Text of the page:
The 2016 CSPA Annual Meeting in December brought together upwards of 500 people to collaborate with each other, and to engage in more than a dozen speaker sessions that many CSPA members said were the best three days of programs they’d ever attended. You will read elsewhere in Spray (see p. 25) about the standing-room-only Aerosol Products Division (APD) Program called, “Aerosol Products around the Globe,” but you may not hear about the substantive details of dozens of working committee meetings where the real work of CSPA is done.
Immediately prior to the Annual Meeting, CSPA hosted the annual International Liaison Committee (ILC), which brings together aerosol association representatives from around the world to share information and strategies on issues impacting aerosol products globally. The 25 representatives at the all-day meeting hailed from 10 different countries within several regions of the world, including Europe, Latin America, Australasia and North America. This year, for the first time, the U.S. delegation included, not only the leadership of the CSPA Aerosol Products Division (APD), but also CSPA members representing the National Aerosol Association (NAA) and four regional aerosol associations. In 2016, the ILC will be hosted by the Federation of European Aerosol Associations (FEA) in Istanbul, and in 2017, by the Latin American Aerosol Federation (FLADA) in Mexico City.
On Dec. 7, the first day of the Annual Meeting, the APD Survey Committee met to plan the schedule for completing the “2015 CSPA Aerosol Pressurized Product Survey.” The Tests & Standard Methods Committee and Commercial Standards Committee met to plan completion of the CSPA Aerosol Guide, 10th Edition, which will feature dozens of new and revised CSPA voluntary standards—including, for the first time, plastic aerosol containers and bag-on-valve (BOV) packaging, as well as regulatory information needed throughout the aerosol product valve supply chain. The Manufacturing & Storage Standards Committee met to plan for a 4th Edition of the CSPA Propellants Safety Manual, which is being revised to cover new propellants, and is scheduled for completion prior to the CSPA Propellants Safety Seminar to be held in Atlanta in March, 2016. They also reviewed the significant progress made with fire and building codes in 2015, strategized efforts for 2016 and discussed a potential new initiative: harmonized quality audits for aerosol fillers. Finally, the Atmospheric Policy Committee discussed the various state, federal and international regulatory initiatives impacting the aerosol industry.
Work continued on Dec. 8, as the Recycling Committee met to review progress with the CSPA Aerosol Recycling Promotion Initiative, begun in 2013 to further enhance recycling rates and access. A member survey demonstrated significant progress on the labeling of products with, “Please Recycle When Empty.” As well, a new study has just been initiated to track population access to recycling both steel and aluminum aerosol containers.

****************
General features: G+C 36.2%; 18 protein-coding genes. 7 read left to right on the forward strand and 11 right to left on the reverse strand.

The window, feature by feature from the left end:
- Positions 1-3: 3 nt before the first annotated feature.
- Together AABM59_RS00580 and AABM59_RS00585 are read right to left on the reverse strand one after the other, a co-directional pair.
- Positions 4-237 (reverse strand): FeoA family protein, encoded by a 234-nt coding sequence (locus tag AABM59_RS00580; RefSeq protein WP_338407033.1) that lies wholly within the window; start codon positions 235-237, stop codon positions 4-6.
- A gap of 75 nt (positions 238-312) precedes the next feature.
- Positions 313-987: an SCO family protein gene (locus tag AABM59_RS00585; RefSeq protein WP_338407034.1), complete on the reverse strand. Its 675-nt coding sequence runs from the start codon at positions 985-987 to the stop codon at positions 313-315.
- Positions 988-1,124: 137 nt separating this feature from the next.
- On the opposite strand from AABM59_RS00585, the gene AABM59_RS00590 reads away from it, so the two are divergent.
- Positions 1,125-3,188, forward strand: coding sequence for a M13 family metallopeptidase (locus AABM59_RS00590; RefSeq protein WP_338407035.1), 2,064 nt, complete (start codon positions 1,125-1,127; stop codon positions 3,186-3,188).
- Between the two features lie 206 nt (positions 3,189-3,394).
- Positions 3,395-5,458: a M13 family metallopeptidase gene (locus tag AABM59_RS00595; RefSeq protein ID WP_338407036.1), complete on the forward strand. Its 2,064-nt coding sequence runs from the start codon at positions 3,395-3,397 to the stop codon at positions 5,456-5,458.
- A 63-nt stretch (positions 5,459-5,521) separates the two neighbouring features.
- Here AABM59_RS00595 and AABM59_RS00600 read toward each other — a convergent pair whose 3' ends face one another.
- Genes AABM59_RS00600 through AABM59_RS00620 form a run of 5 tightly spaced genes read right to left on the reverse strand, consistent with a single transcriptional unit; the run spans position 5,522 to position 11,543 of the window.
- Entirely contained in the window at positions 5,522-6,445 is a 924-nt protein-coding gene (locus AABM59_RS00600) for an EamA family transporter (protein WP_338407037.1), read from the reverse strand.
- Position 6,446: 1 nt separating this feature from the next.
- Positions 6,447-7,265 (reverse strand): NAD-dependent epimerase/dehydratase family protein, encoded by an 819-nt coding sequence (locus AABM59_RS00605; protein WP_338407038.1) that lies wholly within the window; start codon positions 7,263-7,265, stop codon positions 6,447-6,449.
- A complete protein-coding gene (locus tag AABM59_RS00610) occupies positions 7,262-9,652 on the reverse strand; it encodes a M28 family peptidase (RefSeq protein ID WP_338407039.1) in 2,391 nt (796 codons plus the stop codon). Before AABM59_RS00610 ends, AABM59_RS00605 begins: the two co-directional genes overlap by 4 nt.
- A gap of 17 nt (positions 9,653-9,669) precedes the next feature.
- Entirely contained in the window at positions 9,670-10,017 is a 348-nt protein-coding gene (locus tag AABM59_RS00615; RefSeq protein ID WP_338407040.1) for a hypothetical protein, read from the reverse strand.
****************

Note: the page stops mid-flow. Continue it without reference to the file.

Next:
CSPA is also addressing waste regulatory issues at the U.S. Environmental Protection Agency (EPA), and in California, to seek removal of barriers to increased aerosol recycling. The Membership Committee reviewed the new members recruited in 2015, and strategized CSPA membership recruitment for 2016. The Program Committee reviewed audience comments on that morning’s program and began work on the Mid-Year Meeting Division Program. The International Harmonization Committee, with the participation of many of the international ILC guests, continued reviewing a host of federal and international issues in the areas of hazardous materials transport and Globally Harmonized System (GHS) implementation. The day ended with a special workgroup discussion on potential new strategies to deter intentional inhalation abuse of aerosol dusters.
Dec. 9 started with a meeting of the Consumer Aerosol Products Council (CAPCO), which had another active year in promoting aerosol recyclability and correcting misinformation, and ended with the Alliance for Consumer Education (ACE) planning expansion of its advocacy beyond inhalation abuse and into education on correct product use. In between, the Transformative Technology Committee discussed new and innovative aerosol packaging technology, including plastic containers, BOVs and propellants, as well as new alternatives to the hot water bath test.
Finally, the APD Executive Board, which oversees all CSPA aerosol activities, met to hear reports from each working committee and discuss issues impacting aerosol products that are being handled by CSPA’s many general committees—including ingredient communication, Proposition 65, VOCs and more. They also recognized the year’s two Division award winners: Gregory Johnson, recipient of the 2015 Volunteer Recognition Award, and Donald Rowson, winner of a special lifetime recognition award honoring more than 50 years of service to CSPA.
CSPA also has six other divisions, each with their own working committees and general committees. Each CSPA Annual Meeting and Mid-Year Meeting is truly an immense engine with many moving parts. If any of the topics above directly impact you or your company, feel free to contact CSPA at [email protected] for more information—almost every CSPA committee is open for new member representatives to join.